Four weeks ago today, England announced a historic move to hand fulltime contracts to 16 of its XV players and it kick-started the most momentous month ever for women’s rugby.
In a first for the women’s game anywhere in the world, these contracted England players will join another 16 players who will be given short term contacts to prepare for the Women's Rugby World Cup next summer alongside 16 more sevens players who will have part-time contracts.
The move was a massive step for the game and undoubtedly one of the biggest standalone news items of the year. When this website launched in 2009 this story would have been the biggest news item for the entire year, but what’s happened since has been remarkable.
In the biggest and most noteworthy four weeks for the women’s game surely ever, we have seen: 48 pro contracts awarded in England as above as well as:
From Canada’s Prime Minister Justin Trudeau, who hailed his national women’s team as inspirational, to superstar ex Irish rugby player Brian O’Driscoll who commented on how superb the skills at the women’s event were, praise for the competition has reached every corner of the globe.
The women’s event, particularly the knockout games, were compelling and did very well to captivate a worldwide TV audience, if not quite the locals with the event ultimately played in front of banks of empty seats. But the subsequent focus on women’s rugby, the thorough mainstream media analysis of the key games and the catapulting of players like Charlotte Caslick, Portia Woodman and Ghislaine Landry into the spotlight, are a sharp reminder of the impact Olympic participation will have on changing perceptions about our game.
Whoever was crowned Olympic champions were bound to reap the most immediate rewards, and Australia been extremely quick off the mark.
Firstly the ARU launched a national universities-based professional women's sevens competition; then Australia’s Rugby Union Players' Association announced it would lobby the governing body for pay rises – the Australia women’s team earn around 25% less than their male counterparts – as well as deliver a pregnancy and parenthood policy that will support the rights of elite players who have children.
This all follows news that a leg of the women’s World Series will be played in Sydney next year right alongside the men and comes ahead of a return to International Rugby for Australia’s XV team with a two Test series against New Zealand’s Black Ferns later this year. The ARU and the RUPA can hardly be accused of letting the momentum pass them by.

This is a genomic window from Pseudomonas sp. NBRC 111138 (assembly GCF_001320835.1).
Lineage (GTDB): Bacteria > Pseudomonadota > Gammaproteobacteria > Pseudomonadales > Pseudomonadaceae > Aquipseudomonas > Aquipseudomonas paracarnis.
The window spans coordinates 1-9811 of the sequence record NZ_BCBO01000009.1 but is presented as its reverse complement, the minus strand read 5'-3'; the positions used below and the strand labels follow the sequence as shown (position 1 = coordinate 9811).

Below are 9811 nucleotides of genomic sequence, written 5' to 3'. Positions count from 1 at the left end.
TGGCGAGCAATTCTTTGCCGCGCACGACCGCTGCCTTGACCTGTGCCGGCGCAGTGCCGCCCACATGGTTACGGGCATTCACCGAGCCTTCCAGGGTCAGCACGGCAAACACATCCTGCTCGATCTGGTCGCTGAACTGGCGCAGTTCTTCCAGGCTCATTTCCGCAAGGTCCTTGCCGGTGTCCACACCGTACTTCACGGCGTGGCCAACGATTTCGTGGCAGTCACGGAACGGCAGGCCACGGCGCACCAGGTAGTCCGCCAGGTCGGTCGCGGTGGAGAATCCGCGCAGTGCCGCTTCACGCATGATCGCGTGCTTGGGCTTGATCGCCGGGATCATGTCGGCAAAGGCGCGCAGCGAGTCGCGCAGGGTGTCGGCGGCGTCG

Australia again and though the decision to create a special edition stamp in their honour is rather light-hearted, it continues the flood of good news that is generating national headlines for the game thanks to the Olympics.
The body responsible for domestic rugby in France, the Ligue Nationale de Rugby (LNR), this week announced launch new plans for women’s rugby.
Their strategic plan set out their aim of having a women’s team connected to every Top 14 and D2 side - whether these would be semi or fully professional is unclear - with access to greater facilities and significnatly more marketing.
Most of the Top 14 already have women's sections, or are strongly linked to Top 8/Armelle Auclair (Elite 2) teams. These include Toulouse, Montpellier, Stade Francais, Stade Richelles, Lyon OLU and Castres who all have women's teams in the Top 8/Armelle Auclair (Elite 2). Pau have very strong links with Lons; ASM Clermont are also strongly linked to newly-promoted ASM Romangnat; Racing 92 have taken over Racing Nanterre; and Bordeaux-Begles seem to be developing ties with women's team Stade Bordelais
CA Brive, Grenoble have a lower ranked women's teams and Toulon are starting a women's team this season, which just leaves Aviron Bayonnais who do not seem to be linked very strongly to the women's team in Bayonne
Only four Top 8 team do not have Top 14 links - Caen, Rennes, Bobigny, and Lille, in most cases because there is no Top 14 team nearby.
So France, with their ambition and investment, seem well placed to launch a semi-pro league even though the move could spark quite the bidding war for players. Regardless, this would undoubtedly offer a boost for the game’s profile and promotion and with the English Premiership making moves in a similar direction, these are significant times for the women’s XV game.
Quite the month.